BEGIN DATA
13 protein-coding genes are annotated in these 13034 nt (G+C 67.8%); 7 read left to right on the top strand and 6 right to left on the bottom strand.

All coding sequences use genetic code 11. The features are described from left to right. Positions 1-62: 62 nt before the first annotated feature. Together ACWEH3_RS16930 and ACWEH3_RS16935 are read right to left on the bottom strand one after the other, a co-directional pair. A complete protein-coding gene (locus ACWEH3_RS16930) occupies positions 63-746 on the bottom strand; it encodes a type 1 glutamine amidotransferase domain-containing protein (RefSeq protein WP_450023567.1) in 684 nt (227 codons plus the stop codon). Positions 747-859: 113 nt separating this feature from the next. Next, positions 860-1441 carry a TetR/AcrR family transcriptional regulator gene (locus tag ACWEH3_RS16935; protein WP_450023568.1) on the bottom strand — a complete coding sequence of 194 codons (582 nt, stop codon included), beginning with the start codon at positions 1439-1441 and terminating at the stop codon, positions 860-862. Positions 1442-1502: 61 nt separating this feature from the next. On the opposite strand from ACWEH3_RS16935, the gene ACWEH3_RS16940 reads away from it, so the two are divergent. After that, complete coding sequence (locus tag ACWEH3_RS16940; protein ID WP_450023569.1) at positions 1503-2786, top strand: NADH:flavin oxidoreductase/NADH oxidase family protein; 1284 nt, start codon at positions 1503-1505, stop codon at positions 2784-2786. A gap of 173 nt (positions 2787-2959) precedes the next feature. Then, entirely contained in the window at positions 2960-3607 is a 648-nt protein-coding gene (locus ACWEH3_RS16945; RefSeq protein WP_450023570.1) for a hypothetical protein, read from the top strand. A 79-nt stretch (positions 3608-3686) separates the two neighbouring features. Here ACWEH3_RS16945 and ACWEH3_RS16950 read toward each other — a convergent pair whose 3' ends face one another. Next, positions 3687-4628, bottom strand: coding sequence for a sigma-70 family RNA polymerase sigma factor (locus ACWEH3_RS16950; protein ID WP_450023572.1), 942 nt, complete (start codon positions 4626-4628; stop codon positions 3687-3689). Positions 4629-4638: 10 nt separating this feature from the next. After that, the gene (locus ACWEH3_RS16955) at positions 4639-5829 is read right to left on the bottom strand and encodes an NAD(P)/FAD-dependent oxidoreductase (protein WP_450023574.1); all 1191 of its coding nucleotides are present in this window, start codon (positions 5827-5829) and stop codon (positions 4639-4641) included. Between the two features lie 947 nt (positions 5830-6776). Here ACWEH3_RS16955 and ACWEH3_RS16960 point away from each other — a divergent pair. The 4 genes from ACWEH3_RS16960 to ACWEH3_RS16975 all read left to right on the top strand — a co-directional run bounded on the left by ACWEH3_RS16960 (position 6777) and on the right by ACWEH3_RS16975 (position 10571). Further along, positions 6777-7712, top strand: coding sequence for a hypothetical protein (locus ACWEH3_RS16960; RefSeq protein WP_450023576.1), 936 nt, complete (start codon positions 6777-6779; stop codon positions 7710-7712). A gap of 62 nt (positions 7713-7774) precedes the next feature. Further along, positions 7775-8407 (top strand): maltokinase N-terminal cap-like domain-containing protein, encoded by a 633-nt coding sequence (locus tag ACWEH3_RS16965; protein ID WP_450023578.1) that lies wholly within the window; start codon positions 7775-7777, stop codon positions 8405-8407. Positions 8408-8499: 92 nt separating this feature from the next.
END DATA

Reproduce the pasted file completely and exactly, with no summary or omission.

13 protein-coding genes are annotated in these 13034 nt (G+C 67.8%); 7 read left to right on the top strand and 6 right to left on the bottom strand.

All coding sequences use genetic code 11. The features are described from left to right. Positions 1-62: 62 nt before the first annotated feature. Together ACWEH3_RS16930 and ACWEH3_RS16935 are read right to left on the bottom strand one after the other, a co-directional pair. A complete protein-coding gene (locus ACWEH3_RS16930) occupies positions 63-746 on the bottom strand; it encodes a type 1 glutamine amidotransferase domain-containing protein (RefSeq protein WP_450023567.1) in 684 nt (227 codons plus the stop codon). Positions 747-859: 113 nt separating this feature from the next. Next, positions 860-1441 carry a TetR/AcrR family transcriptional regulator gene (locus tag ACWEH3_RS16935; protein WP_450023568.1) on the bottom strand — a complete coding sequence of 194 codons (582 nt, stop codon included), beginning with the start codon at positions 1439-1441 and terminating at the stop codon, positions 860-862. Positions 1442-1502: 61 nt separating this feature from the next. On the opposite strand from ACWEH3_RS16935, the gene ACWEH3_RS16940 reads away from it, so the two are divergent. After that, complete coding sequence (locus tag ACWEH3_RS16940; protein ID WP_450023569.1) at positions 1503-2786, top strand: NADH:flavin oxidoreductase/NADH oxidase family protein; 1284 nt, start codon at positions 1503-1505, stop codon at positions 2784-2786. A gap of 173 nt (positions 2787-2959) precedes the next feature. Then, entirely contained in the window at positions 2960-3607 is a 648-nt protein-coding gene (locus ACWEH3_RS16945; RefSeq protein WP_450023570.1) for a hypothetical protein, read from the top strand. A 79-nt stretch (positions 3608-3686) separates the two neighbouring features. Here ACWEH3_RS16945 and ACWEH3_RS16950 read toward each other — a convergent pair whose 3' ends face one another. Next, positions 3687-4628, bottom strand: coding sequence for a sigma-70 family RNA polymerase sigma factor (locus ACWEH3_RS16950; protein ID WP_450023572.1), 942 nt, complete (start codon positions 4626-4628; stop codon positions 3687-3689). Positions 4629-4638: 10 nt separating this feature from the next. After that, the gene (locus ACWEH3_RS16955) at positions 4639-5829 is read right to left on the bottom strand and encodes an NAD(P)/FAD-dependent oxidoreductase (protein WP_450023574.1); all 1191 of its coding nucleotides are present in this window, start codon (positions 5827-5829) and stop codon (positions 4639-4641) included. Between the two features lie 947 nt (positions 5830-6776). Here ACWEH3_RS16955 and ACWEH3_RS16960 point away from each other — a divergent pair. The 4 genes from ACWEH3_RS16960 to ACWEH3_RS16975 all read left to right on the top strand — a co-directional run bounded on the left by ACWEH3_RS16960 (position 6777) and on the right by ACWEH3_RS16975 (position 10571). Further along, positions 6777-7712, top strand: coding sequence for a hypothetical protein (locus ACWEH3_RS16960; RefSeq protein WP_450023576.1), 936 nt, complete (start codon positions 6777-6779; stop codon positions 7710-7712). A gap of 62 nt (positions 7713-7774) precedes the next feature. Further along, positions 7775-8407 (top strand): maltokinase N-terminal cap-like domain-containing protein, encoded by a 633-nt coding sequence (locus tag ACWEH3_RS16965; protein ID WP_450023578.1) that lies wholly within the window; start codon positions 7775-7777, stop codon positions 8405-8407. Positions 8408-8499: 92 nt separating this feature from the next.